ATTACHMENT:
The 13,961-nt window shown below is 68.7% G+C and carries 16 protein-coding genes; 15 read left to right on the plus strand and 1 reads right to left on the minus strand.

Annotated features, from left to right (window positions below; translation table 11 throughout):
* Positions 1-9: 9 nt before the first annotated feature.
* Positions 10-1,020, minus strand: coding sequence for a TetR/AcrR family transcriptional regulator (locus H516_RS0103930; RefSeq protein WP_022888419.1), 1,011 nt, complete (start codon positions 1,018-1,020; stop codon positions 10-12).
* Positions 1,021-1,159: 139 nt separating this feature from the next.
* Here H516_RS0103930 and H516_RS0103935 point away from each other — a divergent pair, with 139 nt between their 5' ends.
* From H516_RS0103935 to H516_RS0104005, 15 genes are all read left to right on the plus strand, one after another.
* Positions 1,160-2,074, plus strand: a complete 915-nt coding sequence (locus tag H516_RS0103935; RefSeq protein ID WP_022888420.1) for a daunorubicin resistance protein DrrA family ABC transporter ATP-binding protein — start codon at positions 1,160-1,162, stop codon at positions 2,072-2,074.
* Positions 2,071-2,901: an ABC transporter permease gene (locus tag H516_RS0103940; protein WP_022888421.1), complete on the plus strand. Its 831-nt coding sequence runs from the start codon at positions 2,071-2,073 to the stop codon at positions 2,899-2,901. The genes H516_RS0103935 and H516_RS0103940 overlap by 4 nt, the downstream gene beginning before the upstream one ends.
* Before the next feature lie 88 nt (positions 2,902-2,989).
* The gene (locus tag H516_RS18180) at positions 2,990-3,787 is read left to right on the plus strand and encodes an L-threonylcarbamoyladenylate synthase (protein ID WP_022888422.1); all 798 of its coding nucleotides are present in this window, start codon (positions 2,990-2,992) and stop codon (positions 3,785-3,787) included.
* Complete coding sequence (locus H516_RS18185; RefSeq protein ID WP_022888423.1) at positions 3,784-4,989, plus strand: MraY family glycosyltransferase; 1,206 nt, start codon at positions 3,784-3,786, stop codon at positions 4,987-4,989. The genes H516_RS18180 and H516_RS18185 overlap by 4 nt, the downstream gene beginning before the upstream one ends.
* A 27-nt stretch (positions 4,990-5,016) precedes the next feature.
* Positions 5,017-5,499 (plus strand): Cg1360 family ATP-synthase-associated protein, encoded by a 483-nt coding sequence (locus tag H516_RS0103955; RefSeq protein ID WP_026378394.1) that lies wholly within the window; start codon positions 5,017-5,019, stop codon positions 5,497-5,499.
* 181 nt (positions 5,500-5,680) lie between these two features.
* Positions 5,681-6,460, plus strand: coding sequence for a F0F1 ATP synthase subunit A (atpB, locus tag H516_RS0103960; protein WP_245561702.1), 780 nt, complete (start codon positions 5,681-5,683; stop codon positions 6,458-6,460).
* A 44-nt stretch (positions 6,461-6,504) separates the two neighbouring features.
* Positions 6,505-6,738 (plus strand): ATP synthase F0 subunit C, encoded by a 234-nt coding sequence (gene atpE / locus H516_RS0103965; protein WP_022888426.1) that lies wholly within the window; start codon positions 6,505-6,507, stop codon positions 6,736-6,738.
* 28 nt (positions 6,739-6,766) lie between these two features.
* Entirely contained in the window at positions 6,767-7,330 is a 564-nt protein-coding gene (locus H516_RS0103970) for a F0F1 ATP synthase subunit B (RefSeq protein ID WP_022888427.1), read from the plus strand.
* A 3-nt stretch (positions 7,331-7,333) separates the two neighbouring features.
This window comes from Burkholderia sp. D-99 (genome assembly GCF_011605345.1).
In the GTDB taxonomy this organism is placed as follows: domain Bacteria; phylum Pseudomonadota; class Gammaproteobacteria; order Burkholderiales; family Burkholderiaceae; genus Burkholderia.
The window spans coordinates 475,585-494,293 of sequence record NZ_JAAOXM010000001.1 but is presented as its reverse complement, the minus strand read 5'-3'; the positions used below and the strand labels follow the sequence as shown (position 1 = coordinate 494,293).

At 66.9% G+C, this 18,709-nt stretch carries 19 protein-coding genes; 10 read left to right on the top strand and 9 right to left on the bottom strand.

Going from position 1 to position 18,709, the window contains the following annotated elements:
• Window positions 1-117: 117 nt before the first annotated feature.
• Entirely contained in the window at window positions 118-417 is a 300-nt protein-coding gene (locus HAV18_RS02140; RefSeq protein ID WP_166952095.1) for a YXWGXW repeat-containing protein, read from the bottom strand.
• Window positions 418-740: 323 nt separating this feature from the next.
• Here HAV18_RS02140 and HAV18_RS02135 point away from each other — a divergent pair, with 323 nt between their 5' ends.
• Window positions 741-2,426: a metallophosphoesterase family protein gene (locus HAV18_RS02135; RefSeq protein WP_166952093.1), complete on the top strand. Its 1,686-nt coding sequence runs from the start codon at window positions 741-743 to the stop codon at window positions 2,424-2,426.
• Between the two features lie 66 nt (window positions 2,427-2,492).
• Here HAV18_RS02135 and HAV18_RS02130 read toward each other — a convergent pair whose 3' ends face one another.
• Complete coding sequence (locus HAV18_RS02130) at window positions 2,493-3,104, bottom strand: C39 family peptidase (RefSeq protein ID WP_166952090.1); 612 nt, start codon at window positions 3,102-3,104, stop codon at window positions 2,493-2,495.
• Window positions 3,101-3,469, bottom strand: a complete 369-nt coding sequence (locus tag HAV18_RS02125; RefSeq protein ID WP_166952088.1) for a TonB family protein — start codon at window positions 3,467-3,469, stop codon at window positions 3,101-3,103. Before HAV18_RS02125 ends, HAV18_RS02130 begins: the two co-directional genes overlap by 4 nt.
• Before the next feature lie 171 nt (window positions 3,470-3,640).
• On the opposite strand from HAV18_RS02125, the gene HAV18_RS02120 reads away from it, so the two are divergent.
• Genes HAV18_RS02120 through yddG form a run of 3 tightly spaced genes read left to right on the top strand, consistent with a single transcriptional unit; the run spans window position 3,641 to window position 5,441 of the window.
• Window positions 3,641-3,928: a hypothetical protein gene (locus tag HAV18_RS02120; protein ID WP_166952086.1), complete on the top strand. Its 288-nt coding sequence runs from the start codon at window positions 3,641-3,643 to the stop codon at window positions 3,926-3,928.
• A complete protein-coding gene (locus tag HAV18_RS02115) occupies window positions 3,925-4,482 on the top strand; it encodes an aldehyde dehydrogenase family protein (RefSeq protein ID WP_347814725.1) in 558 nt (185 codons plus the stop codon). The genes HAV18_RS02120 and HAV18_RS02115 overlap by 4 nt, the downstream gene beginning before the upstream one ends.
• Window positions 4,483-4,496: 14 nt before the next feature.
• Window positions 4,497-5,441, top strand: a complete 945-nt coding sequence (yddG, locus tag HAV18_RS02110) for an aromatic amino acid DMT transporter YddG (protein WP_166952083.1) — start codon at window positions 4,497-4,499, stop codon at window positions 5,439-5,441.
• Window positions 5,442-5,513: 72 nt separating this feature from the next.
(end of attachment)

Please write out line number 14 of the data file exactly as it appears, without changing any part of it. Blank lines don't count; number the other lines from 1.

* Positions 5,017-5,499 (plus strand): Cg1360 family ATP-synthase-associated protein, encoded by a 483-nt coding sequence (locus tag H516_RS0103955; RefSeq protein ID WP_026378394.1) that lies wholly within the window; start codon positions 5,017-5,019, stop codon positions 5,497-5,499.